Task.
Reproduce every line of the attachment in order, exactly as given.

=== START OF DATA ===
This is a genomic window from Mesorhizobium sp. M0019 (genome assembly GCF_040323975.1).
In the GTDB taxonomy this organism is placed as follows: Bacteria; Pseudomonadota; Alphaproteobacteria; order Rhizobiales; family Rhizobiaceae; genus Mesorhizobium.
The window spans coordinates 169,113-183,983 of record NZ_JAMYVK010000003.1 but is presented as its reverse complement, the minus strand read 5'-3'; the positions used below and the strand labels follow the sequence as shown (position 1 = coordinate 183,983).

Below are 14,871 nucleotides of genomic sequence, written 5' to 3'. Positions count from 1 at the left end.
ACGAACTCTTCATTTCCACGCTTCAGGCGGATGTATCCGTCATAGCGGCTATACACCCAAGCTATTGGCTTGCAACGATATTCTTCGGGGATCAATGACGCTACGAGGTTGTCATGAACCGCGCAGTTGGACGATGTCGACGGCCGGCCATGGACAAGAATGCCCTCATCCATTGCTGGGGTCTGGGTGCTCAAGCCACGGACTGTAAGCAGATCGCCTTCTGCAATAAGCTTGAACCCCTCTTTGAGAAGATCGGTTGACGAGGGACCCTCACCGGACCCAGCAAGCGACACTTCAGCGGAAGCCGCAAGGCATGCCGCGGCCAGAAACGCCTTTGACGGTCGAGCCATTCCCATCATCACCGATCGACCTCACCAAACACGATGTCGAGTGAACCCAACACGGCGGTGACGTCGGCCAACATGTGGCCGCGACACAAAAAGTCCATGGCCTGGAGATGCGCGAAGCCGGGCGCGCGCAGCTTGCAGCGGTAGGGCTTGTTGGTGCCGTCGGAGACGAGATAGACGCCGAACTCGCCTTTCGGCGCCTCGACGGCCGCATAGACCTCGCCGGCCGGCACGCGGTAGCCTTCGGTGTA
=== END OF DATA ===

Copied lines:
This is a genomic window from Mesorhizobium sp. M0019 (genome assembly GCF_040323975.1).
In the GTDB taxonomy this organism is placed as follows: Bacteria; Pseudomonadota; Alphaproteobacteria; order Rhizobiales; family Rhizobiaceae; genus Mesorhizobium.
The window spans coordinates 169,113-183,983 of record NZ_JAMYVK010000003.1 but is presented as its reverse complement, the minus strand read 5'-3'; the positions used below and the strand labels follow the sequence as shown (position 1 = coordinate 183,983).

Below are 14,871 nucleotides of genomic sequence, written 5' to 3'. Positions count from 1 at the left end.
ACGAACTCTTCATTTCCACGCTTCAGGCGGATGTATCCGTCATAGCGGCTATACACCCAAGCTATTGGCTTGCAACGATATTCTTCGGGGATCAATGACGCTACGAGGTTGTCATGAACCGCGCAGTTGGACGATGTCGACGGCCGGCCATGGACAAGAATGCCCTCATCCATTGCTGGGGTCTGGGTGCTCAAGCCACGGACTGTAAGCAGATCGCCTTCTGCAATAAGCTTGAACCCCTCTTTGAGAAGATCGGTTGACGAGGGACCCTCACCGGACCCAGCAAGCGACACTTCAGCGGAAGCCGCAAGGCATGCCGCGGCCAGAAACGCCTTTGACGGTCGAGCCATTCCCATCATCACCGATCGACCTCACCAAACACGATGTCGAGTGAACCCAACACGGCGGTGACGTCGGCCAACATGTGGCCGCGACACAAAAAGTCCATGGCCTGGAGATGCGCGAAGCCGGGCGCGCGCAGCTTGCAGCGGTAGGGCTTGTTGGTGCCGTCGGAGACGAGATAGACGCCGAACTCGCCTTTCGGCGCCTCGACGGCCGCATAGACCTCGCCGGCCGGCACGCGGTAGCCTTCGGTGTA